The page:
Like the Raptor, the Raptor R features customizable driving modes ranging from Normal and Sport to Slippery, Off-Road, Baja, and Rock Crawl, but it’s Quiet mode that caught my attention. With the ability to tame the Raptor R’s considerable roar, Quiet mode addresses one of the biggest drawbacks facing this new breed of super trucks. Power is great when you need it, but in everyday driving scenarios, 700 hp can start to feel like overkill. With Quiet mode, you won’t have to worry about being that obnoxious driver who drowns out a peaceful afternoon with their truck’s guttural exhaust notes.
The Ford ST Models
The ST is Ford’s doing for the hatchback and SUV segments what the Raptor trims did for the F-150, which is to say, making them as sporty as possible while ensuring they’re still able to serve as reliable daily drivers. Ford first experimented with the Sports Technologies (ST) badge as early as 1997, slapping it on a souped-up version of the mid-size Mondeo family car dubbed the ST24. The automaker swapped out the Mondeo’s standard 1.6L, four-cylinder engine for a beefy new 2.5L V6 that put out some 170 horses. While the upgraded engine might have represented the model’s most significant performance upgrade, the ST24 certainly looked the part with a host of sporty flourishes throughout its interior and exterior. From leather seats and 16-inch alloy wheels to a Rally Sport body kit, the ST24 was a notable departure from the stolid family vehicle it was based on.
The Focus compact would serve as Ford’s next experiment, with the brand releasing both ST and RS versions of the vehicle in the European market. The Ford Focus ST arrived on US shores in 2012, packing a specially tuned turbocharged 2.9L EcoBoost four-cylinder engine under the hood. With 250 hp and 250 lb-ft of torque to play with, the ST was the Focus at its most thrilling, allowing drivers to experience life in the fast lane. The Focus RS continued to thrill drivers until the end of its third generation in 2018.
While drivers traditionally gravitate toward SUVs in search of a reliable family vehicle, Ford decided to inject a little excitement into the market with the 2019 Edge ST. The crossover SUV is powered by a twin-turbocharged 2.7L EcoBoost V6 producing 335 hp and 380 lb-ft of torque while still retaining the AWD setup that’s so vital for the segment. Around that time, Ford also began experimenting with a new, more affordable, and appearance-focused version of the ST known as the ST-Line. Focused more on racing style than actual racing components, the 2020 Ford Edge St-Line saw the engine downgraded to a turbocharged 2.0L I-4 with 250 hp.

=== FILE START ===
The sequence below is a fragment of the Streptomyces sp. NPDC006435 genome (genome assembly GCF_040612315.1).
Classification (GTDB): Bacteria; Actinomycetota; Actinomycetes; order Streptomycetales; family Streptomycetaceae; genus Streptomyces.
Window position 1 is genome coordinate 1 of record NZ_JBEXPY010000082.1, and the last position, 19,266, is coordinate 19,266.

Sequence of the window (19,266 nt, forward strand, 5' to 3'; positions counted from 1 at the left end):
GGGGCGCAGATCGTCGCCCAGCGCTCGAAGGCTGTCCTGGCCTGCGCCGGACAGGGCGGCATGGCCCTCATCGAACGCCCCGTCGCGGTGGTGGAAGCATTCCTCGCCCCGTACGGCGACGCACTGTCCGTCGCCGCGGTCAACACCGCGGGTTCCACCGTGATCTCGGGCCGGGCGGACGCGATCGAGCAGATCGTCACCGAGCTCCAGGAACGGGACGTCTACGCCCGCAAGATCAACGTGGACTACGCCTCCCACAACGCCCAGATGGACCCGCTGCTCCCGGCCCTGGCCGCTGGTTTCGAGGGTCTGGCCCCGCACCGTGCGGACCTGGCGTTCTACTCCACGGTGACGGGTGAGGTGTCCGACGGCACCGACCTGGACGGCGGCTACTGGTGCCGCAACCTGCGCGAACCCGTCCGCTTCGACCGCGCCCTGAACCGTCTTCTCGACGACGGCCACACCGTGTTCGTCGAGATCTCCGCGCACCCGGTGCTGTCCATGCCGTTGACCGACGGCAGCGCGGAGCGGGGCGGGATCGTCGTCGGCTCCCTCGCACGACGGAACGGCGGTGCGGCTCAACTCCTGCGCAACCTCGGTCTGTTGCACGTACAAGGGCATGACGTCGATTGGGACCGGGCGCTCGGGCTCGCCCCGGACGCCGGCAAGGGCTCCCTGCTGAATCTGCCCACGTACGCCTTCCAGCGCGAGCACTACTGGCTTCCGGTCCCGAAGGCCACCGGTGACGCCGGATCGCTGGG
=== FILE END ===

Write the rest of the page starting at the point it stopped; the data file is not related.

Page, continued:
Lastly, there’s the Ford Explorer ST. Introduced in 2020, the mid-size crossover is the most powerful ST model to date with 400 hp and 415 lb-ft of torque thanks to its 3.0L twin-turbo EcoBoost V6. A 10-speed automatic automatic transmission ensures the engine delivers peak power and impressive acceleration while the SUV’s SelectShift capability allows drivers improved control through the use of integrated paddle shifters. A sport-tuned independent front and rear suspension comes standard while available upgrades include 21-inch aluminum wheels, red-painted performance brakes, leather seats with micro-perforated inserts, accent stitching, and a wealth of ST logos to help it stand out.
Ford Understands Performance
There’s no denying Ford’s impact on the automotive industry. From affordable, family-focused vehicles to the type of unhinged high-performance models that are the stuff of dreams, the automaker can leverage its considerable history, infrastructure, and expertise to deliver some of the most thrilling models on the planet. The Mach 1 continues the legacy of the Ford Mustang, giving modern drivers the chance to experience an even more powerful version of the pony car that’s been turning heads for almost 60 years. The ST lineup injects some of the brand’s most popular models with performance components rarely found outside of custom tuners, while the Raptor line turns the country’s best-selling pickup, Ranger, and Bronco into absolute off-road beasts. A quick test drive will tell you what thousands of satisfied customers already know: Ford knows a thing or two about performance.